Study: More Americans Threatened by Serious Quakes 

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A startling new report from the United States Geological Survey reveals that nearly half of Americans are exposed to potentially damaging earthquakes—nearly double previous estimates. The USGS points to population growth and better science to produce more accurate estimates of earthquake hazards.

The research was published this morning in the journal Earthquake Spectra. It concludes that more than 143 million Americans living in the 48 contiguous states are exposed to potentially damaging ground shaking. When residents of Alaska, Hawaii and U.S. Territories are added, the number rises to nearly half of all Americans.

The states with the highest populations exposed to strong earthquakes are: California, Washington, Utah, Tennessee, Oregon, South Carolina, Nevada, Arkansas, Missouri and Illinois.

“The new exposure estimate is nearly double the previous 2006 estimate of 75 million Americans in 39 states," said William Leith, USGS senior science adviser and co-author of the study. “Populations have grown significantly in areas prone to earthquakes, and USGS scientists have improved data and methodologies that allow for more accurate estimates of earthquake hazards and ground shaking.”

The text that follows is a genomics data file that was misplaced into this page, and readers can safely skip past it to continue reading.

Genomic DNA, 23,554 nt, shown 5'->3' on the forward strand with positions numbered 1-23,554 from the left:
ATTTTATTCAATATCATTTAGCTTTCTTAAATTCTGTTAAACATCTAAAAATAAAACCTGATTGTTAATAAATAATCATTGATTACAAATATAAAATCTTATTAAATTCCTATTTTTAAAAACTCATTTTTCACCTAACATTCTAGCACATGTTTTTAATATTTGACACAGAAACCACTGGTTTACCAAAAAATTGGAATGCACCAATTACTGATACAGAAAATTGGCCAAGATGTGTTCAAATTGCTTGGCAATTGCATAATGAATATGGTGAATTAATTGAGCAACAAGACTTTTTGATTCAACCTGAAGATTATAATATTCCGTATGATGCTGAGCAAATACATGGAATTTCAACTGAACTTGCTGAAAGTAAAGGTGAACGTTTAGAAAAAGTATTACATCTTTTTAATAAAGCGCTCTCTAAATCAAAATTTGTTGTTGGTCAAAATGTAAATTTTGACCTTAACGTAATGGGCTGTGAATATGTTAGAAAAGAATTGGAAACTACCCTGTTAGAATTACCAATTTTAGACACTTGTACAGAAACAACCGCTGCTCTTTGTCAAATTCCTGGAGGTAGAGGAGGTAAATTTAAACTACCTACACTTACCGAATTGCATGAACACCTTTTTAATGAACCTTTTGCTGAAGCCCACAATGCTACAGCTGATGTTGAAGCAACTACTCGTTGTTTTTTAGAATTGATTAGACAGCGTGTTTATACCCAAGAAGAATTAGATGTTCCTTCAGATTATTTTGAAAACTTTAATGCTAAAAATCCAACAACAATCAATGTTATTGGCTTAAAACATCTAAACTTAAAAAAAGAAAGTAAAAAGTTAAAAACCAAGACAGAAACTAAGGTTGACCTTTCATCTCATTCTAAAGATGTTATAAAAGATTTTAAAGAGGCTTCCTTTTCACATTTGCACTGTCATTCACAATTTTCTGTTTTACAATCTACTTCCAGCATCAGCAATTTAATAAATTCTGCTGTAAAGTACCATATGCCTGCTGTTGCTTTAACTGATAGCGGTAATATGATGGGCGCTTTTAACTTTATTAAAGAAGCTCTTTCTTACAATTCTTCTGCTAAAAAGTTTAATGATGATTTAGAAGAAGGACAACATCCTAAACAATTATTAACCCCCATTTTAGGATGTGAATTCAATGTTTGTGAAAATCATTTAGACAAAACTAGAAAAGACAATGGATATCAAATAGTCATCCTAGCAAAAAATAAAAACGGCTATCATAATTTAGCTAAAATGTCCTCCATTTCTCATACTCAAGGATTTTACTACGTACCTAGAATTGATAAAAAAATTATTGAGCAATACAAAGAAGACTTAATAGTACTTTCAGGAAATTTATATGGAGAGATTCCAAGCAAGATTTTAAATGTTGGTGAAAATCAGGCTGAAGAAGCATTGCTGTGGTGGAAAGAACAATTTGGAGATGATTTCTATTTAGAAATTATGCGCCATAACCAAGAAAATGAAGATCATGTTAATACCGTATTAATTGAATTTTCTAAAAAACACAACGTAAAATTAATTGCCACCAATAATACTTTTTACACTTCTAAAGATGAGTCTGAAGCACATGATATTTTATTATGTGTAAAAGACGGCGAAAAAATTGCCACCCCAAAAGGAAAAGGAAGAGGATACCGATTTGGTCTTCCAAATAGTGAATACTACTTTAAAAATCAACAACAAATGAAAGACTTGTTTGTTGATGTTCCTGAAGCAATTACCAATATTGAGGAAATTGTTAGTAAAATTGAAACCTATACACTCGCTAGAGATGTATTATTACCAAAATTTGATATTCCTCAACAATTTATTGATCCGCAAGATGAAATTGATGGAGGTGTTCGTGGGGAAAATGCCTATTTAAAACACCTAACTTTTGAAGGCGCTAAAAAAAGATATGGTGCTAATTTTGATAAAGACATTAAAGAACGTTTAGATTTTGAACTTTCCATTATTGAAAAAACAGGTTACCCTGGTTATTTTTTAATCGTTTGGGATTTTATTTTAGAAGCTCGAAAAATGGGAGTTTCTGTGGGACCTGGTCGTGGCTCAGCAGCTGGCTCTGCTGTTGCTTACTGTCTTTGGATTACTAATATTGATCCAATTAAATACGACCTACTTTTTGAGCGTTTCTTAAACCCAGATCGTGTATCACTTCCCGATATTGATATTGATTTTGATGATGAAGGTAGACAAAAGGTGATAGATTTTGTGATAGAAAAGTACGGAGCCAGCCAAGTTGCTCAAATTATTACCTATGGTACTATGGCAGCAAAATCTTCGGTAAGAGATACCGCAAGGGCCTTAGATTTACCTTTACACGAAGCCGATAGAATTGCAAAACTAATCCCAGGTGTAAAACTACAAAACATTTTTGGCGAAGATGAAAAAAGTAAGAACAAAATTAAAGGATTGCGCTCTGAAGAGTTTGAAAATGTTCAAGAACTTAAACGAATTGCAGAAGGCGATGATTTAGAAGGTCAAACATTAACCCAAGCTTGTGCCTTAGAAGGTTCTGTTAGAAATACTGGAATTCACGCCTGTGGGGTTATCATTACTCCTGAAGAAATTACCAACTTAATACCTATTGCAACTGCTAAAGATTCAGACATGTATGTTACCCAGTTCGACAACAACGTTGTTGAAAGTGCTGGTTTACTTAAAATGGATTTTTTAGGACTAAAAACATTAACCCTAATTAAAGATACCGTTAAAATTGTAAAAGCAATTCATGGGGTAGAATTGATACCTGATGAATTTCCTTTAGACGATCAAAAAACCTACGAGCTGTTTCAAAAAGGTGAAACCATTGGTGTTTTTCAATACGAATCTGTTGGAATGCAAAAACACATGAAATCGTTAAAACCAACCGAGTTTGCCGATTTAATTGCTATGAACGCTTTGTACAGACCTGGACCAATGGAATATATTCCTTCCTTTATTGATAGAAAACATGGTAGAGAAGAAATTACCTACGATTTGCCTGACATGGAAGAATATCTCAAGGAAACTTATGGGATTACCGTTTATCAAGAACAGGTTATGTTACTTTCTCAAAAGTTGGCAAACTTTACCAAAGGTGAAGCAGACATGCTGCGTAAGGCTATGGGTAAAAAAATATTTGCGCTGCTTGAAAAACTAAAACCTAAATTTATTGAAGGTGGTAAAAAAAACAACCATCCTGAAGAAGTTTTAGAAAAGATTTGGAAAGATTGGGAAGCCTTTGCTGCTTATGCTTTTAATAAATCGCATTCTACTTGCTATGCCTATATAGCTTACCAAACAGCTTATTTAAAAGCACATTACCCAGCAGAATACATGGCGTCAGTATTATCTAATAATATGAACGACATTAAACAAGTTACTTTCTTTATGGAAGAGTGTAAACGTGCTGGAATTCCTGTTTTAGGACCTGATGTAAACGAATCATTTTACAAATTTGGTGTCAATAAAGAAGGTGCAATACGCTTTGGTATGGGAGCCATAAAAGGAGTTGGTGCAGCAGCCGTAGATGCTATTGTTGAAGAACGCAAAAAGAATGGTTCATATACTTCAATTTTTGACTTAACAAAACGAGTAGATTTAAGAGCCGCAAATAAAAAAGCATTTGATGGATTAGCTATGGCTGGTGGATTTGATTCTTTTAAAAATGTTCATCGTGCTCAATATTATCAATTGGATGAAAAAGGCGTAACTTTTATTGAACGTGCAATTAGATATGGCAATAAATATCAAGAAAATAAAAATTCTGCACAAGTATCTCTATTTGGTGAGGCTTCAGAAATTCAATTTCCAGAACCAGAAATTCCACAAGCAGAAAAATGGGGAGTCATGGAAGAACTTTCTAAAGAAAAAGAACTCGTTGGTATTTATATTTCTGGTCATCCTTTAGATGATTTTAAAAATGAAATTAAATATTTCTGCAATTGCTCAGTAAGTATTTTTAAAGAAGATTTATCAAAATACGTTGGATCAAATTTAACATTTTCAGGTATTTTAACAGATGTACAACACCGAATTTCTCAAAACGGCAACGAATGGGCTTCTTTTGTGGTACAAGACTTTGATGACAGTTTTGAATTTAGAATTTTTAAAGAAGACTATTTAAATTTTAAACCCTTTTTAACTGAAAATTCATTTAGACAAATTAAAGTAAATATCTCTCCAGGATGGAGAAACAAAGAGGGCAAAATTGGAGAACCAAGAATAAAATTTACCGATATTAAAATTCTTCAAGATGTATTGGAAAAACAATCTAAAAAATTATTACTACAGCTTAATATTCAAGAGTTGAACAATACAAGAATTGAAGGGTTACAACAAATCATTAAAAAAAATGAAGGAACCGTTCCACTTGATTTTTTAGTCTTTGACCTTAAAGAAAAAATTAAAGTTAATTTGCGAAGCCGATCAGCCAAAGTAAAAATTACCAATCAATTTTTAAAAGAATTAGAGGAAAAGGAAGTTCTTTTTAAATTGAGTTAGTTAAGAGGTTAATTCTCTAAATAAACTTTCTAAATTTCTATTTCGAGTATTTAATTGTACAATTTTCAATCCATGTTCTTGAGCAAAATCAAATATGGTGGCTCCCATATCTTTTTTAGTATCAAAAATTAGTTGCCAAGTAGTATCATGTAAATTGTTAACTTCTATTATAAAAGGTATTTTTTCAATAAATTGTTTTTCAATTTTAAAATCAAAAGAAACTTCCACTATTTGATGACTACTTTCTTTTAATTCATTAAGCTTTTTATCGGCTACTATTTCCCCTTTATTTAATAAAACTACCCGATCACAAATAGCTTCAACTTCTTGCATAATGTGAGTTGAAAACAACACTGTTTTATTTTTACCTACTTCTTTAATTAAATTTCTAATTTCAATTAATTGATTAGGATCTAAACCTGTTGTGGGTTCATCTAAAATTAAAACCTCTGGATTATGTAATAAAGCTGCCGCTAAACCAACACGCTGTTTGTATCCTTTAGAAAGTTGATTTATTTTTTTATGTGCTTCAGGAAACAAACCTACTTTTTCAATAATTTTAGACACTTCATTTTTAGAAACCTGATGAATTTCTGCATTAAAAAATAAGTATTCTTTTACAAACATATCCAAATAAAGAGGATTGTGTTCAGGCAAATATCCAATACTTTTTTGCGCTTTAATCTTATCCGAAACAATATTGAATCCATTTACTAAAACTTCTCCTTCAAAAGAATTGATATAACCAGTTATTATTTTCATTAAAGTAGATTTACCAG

Just this past January, a 4.9 magnitude tremor shook the Idaho community of Challis—the strongest in the area since 2005—and was felt as far away as Boise, Garden City and Mountain Home. The most powerful quake in Idaho history came in 1983 near Borah Peak, when a 6.9 earthquake resulted in two deaths and caused $12.5 million in damage to the Challis-Mackay area.
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